fr] Lib. 28. n. 18. (] Lib. 26. n. 19.

lity had Scipio to draw over others to his party. One single fact like this is a sufficient proof how useful it is to persons designed for the army, carefully to cultivate the art of speaking: and it is difficult to comprehend why officers, who, in other respects have great talents for war, should sometimes seem to be ashamed of knowing any thing more than their own profession.

The Conclusion, It would be proper here to give a judgment, whether Hannibal or Scipio excelled most in military vir- : tues. But such a decision is beyond my ability. I have heard say, that in the opinion of good judges, , Hannibal was the most consummate general that ever. was, in the knowledge of war; and that the Romans attained perfection in his school, after having served their first apprenticeship in that of Pyrrhus. It must be owned, no general ever succeeded better in the choice of ground for drawing up an army, or in putting his troops upon the services for which they were most suited, or in laying an ambuscade, or providing à remedy under misfortune, or in maintaining discipline among so many different nations. He drew from himself alone, the subsistence of his troops, the pay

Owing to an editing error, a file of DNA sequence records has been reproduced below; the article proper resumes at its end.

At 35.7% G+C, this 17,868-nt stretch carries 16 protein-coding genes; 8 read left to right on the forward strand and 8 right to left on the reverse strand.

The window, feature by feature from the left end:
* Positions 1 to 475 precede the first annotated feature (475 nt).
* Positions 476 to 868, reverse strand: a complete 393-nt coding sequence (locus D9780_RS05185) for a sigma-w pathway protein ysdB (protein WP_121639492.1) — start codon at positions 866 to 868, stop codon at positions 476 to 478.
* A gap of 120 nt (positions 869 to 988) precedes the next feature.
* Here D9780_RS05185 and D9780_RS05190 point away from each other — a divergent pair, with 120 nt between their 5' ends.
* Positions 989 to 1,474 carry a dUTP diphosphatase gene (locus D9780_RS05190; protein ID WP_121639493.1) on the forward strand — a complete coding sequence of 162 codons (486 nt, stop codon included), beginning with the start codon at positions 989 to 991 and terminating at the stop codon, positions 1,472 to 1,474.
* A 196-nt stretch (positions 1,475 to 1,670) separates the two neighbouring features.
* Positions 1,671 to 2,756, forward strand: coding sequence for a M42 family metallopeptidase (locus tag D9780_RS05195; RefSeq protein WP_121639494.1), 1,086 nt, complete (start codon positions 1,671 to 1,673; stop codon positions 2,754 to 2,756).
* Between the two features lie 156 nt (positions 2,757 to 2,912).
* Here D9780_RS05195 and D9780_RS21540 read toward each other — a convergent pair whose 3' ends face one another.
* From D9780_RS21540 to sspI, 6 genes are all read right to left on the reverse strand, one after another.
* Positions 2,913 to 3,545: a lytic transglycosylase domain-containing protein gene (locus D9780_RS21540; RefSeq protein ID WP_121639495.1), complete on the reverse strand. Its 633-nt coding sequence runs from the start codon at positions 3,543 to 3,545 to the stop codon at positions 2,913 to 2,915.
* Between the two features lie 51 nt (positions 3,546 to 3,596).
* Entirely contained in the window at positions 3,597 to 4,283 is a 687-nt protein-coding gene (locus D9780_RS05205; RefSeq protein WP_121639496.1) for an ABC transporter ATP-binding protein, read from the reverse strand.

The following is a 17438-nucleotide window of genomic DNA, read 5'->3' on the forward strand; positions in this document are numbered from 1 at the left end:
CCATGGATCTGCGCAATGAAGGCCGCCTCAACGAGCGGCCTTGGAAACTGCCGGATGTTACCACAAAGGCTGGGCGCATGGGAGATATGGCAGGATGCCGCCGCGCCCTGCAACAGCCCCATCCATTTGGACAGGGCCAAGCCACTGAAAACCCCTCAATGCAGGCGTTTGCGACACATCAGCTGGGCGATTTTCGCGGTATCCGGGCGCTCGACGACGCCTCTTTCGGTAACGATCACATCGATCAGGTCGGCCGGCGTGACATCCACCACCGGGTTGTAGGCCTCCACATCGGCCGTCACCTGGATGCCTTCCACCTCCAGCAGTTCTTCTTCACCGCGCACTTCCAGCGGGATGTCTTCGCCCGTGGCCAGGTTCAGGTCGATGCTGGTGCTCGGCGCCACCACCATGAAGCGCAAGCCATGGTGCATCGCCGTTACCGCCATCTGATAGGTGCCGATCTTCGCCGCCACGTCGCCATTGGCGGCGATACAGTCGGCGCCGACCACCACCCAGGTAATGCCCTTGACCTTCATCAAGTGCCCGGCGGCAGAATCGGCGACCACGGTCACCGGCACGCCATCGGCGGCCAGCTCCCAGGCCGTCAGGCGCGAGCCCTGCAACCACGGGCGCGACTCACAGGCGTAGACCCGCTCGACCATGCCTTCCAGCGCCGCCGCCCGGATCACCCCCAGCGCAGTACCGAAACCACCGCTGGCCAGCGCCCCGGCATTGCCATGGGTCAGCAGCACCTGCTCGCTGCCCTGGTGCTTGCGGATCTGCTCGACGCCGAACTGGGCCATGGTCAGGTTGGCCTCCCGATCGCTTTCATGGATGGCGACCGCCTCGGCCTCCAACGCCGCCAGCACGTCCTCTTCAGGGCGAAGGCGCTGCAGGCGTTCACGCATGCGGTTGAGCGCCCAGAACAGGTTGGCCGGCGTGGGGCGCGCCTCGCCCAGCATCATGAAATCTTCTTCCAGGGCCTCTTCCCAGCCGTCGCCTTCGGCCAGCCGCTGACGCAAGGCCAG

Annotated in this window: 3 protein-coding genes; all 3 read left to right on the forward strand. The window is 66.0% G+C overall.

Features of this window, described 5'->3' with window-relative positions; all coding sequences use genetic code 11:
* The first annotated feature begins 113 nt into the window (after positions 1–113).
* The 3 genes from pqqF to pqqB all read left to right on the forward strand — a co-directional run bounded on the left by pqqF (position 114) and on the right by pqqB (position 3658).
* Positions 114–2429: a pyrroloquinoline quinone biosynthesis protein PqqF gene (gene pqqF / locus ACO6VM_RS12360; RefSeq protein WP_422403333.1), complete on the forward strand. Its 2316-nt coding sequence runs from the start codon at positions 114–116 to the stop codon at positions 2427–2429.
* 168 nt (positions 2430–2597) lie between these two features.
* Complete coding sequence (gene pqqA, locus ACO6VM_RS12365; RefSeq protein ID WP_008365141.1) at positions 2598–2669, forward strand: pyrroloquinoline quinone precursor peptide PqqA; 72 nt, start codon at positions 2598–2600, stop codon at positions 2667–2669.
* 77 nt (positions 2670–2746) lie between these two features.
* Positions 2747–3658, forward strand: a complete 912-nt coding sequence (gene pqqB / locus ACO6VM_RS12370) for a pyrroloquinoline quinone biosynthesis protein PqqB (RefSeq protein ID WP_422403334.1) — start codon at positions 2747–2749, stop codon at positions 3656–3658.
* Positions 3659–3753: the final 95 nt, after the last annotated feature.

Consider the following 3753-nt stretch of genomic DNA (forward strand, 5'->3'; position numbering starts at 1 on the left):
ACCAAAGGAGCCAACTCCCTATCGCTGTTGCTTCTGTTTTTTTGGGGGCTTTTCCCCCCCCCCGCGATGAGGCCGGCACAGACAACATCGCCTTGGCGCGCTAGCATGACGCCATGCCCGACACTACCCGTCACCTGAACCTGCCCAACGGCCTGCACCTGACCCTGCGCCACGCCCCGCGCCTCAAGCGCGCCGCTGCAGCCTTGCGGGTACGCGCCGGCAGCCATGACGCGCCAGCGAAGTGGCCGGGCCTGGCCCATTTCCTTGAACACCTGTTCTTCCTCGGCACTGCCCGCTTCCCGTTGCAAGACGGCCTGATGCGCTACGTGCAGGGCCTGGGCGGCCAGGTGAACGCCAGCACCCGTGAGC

of his soldiers, the remounting of his cavalry, the recruits of his foot, and all the necessary ammunition for maintaining a heavy war in a distant country, against a powerful enemy, for the space of sixteen successive years, and in spite of a powerful faction at home; which refused him every thing, and crossed him in all his enterprises. Thus he may certainly be called a great general.

I own too, that in making a just comparison of Hannibal's design with Scipio's, the design of Hannibal must be allowed to be more bold, hazardous, ditficult, and destitute of all resources. He was obliged to inarch'through Gául, which he was to look upon as an enemy's country; to pass the Alps, which had been thought unsurmountable by any other; to fix the

in theatre